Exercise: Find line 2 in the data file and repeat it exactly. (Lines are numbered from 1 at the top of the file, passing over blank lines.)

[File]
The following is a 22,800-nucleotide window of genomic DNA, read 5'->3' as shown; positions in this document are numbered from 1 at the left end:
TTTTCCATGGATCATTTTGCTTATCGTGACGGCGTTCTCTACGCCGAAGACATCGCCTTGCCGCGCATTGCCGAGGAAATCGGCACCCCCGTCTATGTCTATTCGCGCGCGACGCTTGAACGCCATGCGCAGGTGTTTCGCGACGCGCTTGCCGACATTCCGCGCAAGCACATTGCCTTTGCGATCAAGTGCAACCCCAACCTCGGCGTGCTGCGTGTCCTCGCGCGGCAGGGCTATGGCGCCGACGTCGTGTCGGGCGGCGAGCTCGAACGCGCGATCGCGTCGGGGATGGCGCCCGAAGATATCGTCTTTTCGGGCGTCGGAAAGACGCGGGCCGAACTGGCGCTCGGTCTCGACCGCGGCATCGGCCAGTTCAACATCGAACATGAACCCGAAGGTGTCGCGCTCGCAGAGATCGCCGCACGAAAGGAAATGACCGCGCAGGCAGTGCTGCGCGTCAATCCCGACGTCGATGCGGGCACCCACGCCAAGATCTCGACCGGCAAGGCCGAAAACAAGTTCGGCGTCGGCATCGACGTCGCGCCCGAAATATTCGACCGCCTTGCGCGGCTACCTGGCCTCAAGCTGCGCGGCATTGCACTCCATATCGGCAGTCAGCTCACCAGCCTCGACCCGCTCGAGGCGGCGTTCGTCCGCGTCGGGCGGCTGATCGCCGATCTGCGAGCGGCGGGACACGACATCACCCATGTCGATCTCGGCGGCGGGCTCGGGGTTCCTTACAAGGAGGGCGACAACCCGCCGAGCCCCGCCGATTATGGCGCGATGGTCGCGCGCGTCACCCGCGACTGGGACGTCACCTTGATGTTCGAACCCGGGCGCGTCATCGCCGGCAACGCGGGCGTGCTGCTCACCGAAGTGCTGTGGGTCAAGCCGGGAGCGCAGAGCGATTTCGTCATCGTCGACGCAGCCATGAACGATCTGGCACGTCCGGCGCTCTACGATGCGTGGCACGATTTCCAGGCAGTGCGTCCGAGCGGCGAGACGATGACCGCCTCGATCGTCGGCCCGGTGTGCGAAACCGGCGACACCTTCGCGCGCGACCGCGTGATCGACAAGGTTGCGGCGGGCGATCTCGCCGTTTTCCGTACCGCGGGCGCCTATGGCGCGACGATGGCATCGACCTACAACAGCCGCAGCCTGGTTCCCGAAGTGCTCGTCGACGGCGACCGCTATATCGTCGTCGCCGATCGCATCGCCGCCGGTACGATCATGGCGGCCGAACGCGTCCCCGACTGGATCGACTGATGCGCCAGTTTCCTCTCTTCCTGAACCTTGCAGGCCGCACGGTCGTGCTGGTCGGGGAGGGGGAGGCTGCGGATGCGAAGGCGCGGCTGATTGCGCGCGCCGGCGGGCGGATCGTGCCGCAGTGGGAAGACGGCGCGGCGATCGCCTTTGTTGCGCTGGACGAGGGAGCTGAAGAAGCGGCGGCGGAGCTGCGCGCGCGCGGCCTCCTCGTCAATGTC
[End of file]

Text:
TTTTCCATGGATCATTTTGCTTATCGTGACGGCGTTCTCTACGCCGAAGACATCGCCTTGCCGCGCATTGCCGAGGAAATCGGCACCCCCGTCTATGTCTATTCGCGCGCGACGCTTGAACGCCATGCGCAGGTGTTTCGCGACGCGCTTGCCGACATTCCGCGCAAGCACATTGCCTTTGCGATCAAGTGCAACCCCAACCTCGGCGTGCTGCGTGTCCTCGCGCGGCAGGGCTATGGCGCCGACGTCGTGTCGGGCGGCGAGCTCGAACGCGCGATCGCGTCGGGGATGGCGCCCGAAGATATCGTCTTTTCGGGCGTCGGAAAGACGCGGGCCGAACTGGCGCTCGGTCTCGACCGCGGCATCGGCCAGTTCAACATCGAACATGAACCCGAAGGTGTCGCGCTCGCAGAGATCGCCGCACGAAAGGAAATGACCGCGCAGGCAGTGCTGCGCGTCAATCCCGACGTCGATGCGGGCACCCACGCCAAGATCTCGACCGGCAAGGCCGAAAACAAGTTCGGCGTCGGCATCGACGTCGCGCCCGAAATATTCGACCGCCTTGCGCGGCTACCTGGCCTCAAGCTGCGCGGCATTGCACTCCATATCGGCAGTCAGCTCACCAGCCTCGACCCGCTCGAGGCGGCGTTCGTCCGCGTCGGGCGGCTGATCGCCGATCTGCGAGCGGCGGGACACGACATCACCCATGTCGATCTCGGCGGCGGGCTCGGGGTTCCTTACAAGGAGGGCGACAACCCGCCGAGCCCCGCCGATTATGGCGCGATGGTCGCGCGCGTCACCCGCGACTGGGACGTCACCTTGATGTTCGAACCCGGGCGCGTCATCGCCGGCAACGCGGGCGTGCTGCTCACCGAAGTGCTGTGGGTCAAGCCGGGAGCGCAGAGCGATTTCGTCATCGTCGACGCAGCCATGAACGATCTGGCACGTCCGGCGCTCTACGATGCGTGGCACGATTTCCAGGCAGTGCGTCCGAGCGGCGAGACGATGACCGCCTCGATCGTCGGCCCGGTGTGCGAAACCGGCGACACCTTCGCGCGCGACCGCGTGATCGACAAGGTTGCGGCGGGCGATCTCGCCGTTTTCCGTACCGCGGGCGCCTATGGCGCGACGATGGCATCGACCTACAACAGCCGCAGCCTGGTTCCCGAAGTGCTCGTCGACGGCGACCGCTATATCGTCGTCGCCGATCGCATCGCCGCCGGTACGATCATGGCGGCCGAACGCGTCCCCGACTGGATCGACTGATGCGCCAGTTTCCTCTCTTCCTGAACCTTGCAGGCCGCACGGTCGTGCTGGTCGGGGAGGGGGAGGCTGCGGATGCGAAGGCGCGGCTGATTGCGCGCGCCGGCGGGCGGATCGTGCCGCAGTGGGAAGACGGCGCGGCGATCGCCTTTGTTGCGCTGGACGAGGGAGCTGAAGAAGCGGCGGCGGAGCTGCGCGCGCGCGGCCTCCTCGTCAATGTC